Unlocked door

New & Emerging Control Paradigms

by Christopher Meyer on 02/08/2010

If our corporate control structures were uncooked spaghetti, dropping them into the wider environment softens them like boiling water.  Working wider, requires us to challenge the central premise of corporate hierarchy: control.

Our mental reflexes are so tuned to hierarchical control that imagining a world without it is difficult.  Corporations and Congress are quick to add new laws and policies but deadly slow in removing them.  Be it a flawed shoe bomber, drug addict or digital piracy, each digression launches a new “War Against XYZ” that rarely contains the violators while seriously impinging on the rest of our lives.  Leaders tell us they’re working hard to control the problem but it doesn’t get better.  Then, we’re are asked for more money to fund that war.  As Kurt Vonnegut would say, “so it goes.”

Here’s how subtle and powerfully the control mindset infiltrates our thinking.   Many consider 3M and Google visionary companies because they allow employees to pursue what they think is important 20% of the time.  What if people did what they thought was important 80% of the time? What if we prohibited management from formally directing people to only 20% of the time?  Is it possible that with minimum policies and structure people might operate just as they prepare Thanksgiving dinner each year?  We threw out our Thanksgiving Policy Manual yet the mundane tasks of setting up, cooking and cleaning get accomplished each November.  Is it possible that with today’s educated employees, communication tools, etc., mundane tasks inside the firm would get done because they are obviously needed to compete?  In fact, isn’t that what happens in small unheralded moments every day?

This is not an idealistic rant against control per se.  It is against control that doesn’t work very well, punishes the majority of people who control themselves and costs too much relative to the innovation it crushes.  Hierarchical control relies on power more than collaboration which is the antithesis of what working wider requires.

Do we have areas of business where controls are essential?  Absolutely!  As long as I’m flying, I want Boeing and the FAA to have strict controls and testing.  I wish the SEC had been awake when several people pointed out Madoff was a crook.  The problem is that our instincts for top down control are so well developed and reinforced by the fears of what would happen if we didn’t that we close off alternatives.  It reminds me of the fights against decriminalizing drugs or gay marriage.  Would a change cause all your friends to become junkies or leave their heterosexual partners?  My concern is results; not beliefs or ideology.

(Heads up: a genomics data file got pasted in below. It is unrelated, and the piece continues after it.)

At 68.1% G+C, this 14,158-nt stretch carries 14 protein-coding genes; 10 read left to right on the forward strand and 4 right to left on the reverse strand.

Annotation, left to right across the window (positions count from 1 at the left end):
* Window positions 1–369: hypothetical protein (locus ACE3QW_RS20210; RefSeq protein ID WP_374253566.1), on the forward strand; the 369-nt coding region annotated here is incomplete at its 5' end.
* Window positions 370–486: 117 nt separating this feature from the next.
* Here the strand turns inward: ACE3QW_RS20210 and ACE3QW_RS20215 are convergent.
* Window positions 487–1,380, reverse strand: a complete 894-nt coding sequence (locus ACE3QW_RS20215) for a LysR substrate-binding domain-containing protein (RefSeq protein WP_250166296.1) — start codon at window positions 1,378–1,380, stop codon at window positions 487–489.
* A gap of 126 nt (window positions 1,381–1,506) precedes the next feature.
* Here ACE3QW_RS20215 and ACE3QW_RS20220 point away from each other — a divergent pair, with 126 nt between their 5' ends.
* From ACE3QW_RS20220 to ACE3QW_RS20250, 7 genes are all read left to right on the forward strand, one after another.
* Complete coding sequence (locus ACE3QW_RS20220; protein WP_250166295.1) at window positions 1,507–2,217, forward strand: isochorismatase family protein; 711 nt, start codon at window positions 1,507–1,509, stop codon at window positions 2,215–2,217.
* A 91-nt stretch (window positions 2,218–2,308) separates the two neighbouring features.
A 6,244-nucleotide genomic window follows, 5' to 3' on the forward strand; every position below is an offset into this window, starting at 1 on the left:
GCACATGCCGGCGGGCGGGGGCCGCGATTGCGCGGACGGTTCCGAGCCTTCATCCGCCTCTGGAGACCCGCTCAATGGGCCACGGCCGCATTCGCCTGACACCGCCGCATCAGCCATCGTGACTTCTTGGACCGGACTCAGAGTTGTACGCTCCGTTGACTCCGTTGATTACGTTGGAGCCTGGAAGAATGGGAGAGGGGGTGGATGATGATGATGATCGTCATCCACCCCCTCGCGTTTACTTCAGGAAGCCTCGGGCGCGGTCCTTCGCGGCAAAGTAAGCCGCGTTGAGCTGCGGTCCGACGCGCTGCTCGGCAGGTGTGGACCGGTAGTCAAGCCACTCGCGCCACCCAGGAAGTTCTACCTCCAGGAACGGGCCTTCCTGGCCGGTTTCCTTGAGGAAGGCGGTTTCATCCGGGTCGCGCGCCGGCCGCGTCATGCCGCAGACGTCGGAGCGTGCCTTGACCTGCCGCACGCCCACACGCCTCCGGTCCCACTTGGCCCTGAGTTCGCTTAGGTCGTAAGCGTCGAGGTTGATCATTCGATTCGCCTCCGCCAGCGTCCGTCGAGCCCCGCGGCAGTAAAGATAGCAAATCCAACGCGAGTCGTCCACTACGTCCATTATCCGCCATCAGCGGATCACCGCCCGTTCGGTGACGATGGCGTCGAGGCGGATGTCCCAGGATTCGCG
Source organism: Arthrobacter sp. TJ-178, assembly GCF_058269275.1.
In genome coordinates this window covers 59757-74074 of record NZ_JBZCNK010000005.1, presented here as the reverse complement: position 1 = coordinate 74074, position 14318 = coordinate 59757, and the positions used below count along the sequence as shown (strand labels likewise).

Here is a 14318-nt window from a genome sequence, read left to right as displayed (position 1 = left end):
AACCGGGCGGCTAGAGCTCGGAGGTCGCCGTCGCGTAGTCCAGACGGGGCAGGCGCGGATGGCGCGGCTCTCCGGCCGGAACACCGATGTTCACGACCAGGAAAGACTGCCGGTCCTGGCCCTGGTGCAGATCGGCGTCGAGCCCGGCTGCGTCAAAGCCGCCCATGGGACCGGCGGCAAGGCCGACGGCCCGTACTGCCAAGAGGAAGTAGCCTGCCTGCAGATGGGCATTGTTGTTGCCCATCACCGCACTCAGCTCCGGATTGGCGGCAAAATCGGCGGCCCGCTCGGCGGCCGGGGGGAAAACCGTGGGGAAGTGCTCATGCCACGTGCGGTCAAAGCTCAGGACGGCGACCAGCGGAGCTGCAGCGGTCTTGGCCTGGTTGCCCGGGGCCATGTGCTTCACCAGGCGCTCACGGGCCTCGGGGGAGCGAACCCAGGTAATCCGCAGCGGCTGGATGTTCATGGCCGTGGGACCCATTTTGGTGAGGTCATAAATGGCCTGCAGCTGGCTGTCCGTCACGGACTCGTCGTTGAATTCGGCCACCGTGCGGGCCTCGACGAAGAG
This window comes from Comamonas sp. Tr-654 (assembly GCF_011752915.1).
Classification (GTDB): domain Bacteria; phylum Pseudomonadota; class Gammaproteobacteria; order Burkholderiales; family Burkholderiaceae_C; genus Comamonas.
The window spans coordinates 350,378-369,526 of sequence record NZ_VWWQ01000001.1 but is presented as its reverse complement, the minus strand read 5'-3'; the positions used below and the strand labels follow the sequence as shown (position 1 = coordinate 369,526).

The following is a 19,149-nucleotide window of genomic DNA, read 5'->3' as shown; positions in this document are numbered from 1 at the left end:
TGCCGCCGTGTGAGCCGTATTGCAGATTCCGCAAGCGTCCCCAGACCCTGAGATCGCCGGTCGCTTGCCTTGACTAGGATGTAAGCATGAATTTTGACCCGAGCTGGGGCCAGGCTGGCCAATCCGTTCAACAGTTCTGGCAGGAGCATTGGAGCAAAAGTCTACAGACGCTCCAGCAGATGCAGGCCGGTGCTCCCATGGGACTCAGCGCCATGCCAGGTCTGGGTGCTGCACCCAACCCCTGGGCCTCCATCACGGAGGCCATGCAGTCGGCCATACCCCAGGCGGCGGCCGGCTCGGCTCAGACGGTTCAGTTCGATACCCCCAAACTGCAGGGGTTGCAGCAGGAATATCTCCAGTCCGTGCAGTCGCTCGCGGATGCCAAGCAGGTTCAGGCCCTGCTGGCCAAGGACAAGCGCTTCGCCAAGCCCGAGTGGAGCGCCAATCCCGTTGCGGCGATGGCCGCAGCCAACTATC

Let’s stretch beyond what is often not discussed to uncover new models that can help people collaborate and compete better relative to the challenges and opportunities before us.  The good news is there are several new examples already occurring.

The table below highlights changes in where, when and by whom control is exercised.  It’s nowhere near perfect or complete but hopefully conveys the directional opportunity before us.

Hierarchy Emerging Emerging Examples
Who Controls – Shifting from exclusively inside to also outside Higher levels or independent authorities (e.g. auditors) Peers, crowds, idea markets, community norms EBay buyer ratings define seller credibility

Social networking word of mouth marketing challenges traditional push marketing

Internet citations & link count is key to Google Page Rank system

When Controlled – Shifting from before to after…and after again. During design through production; generally stops at release Starting at concept and through end-of-life but sometimes in reverse order Wikipedia publishes first and refines/verifies later via user contribution

Intuit engages top users in internal development reviews

SaaS software addresses bugs & adds features in real time vs. requiring a new release and rollout by IT

Where Controlled – shifting from the source of production to point of use Internal from concept to production External at point of user Location based services that call for service based on local parameters vs. preset standards – e.g. GPS, Foursquare (GPS with friend finding).

Open Source collaborations that distribute control across networks

These changes are dwarfed by those operating within established conventions – such is the nature of innovation.  Furthermore, the new controls will not be better at controls as we already know them.  Wikipedia can’t compete with Encyclopedia Britannica’s skilled, pre-publication editors, but its community control tops Britannica’s ability to stay current and vet what they do publish.

Every time I work or speak with executives or students regarding working wider, the unspoken conversation and skepticism is about their fears at losing control.  Let’s speak about it, dive into and see what we can create works better.  Please help by taking control of this conversation away from me.

Leave a Comment

Previous post:

Next post: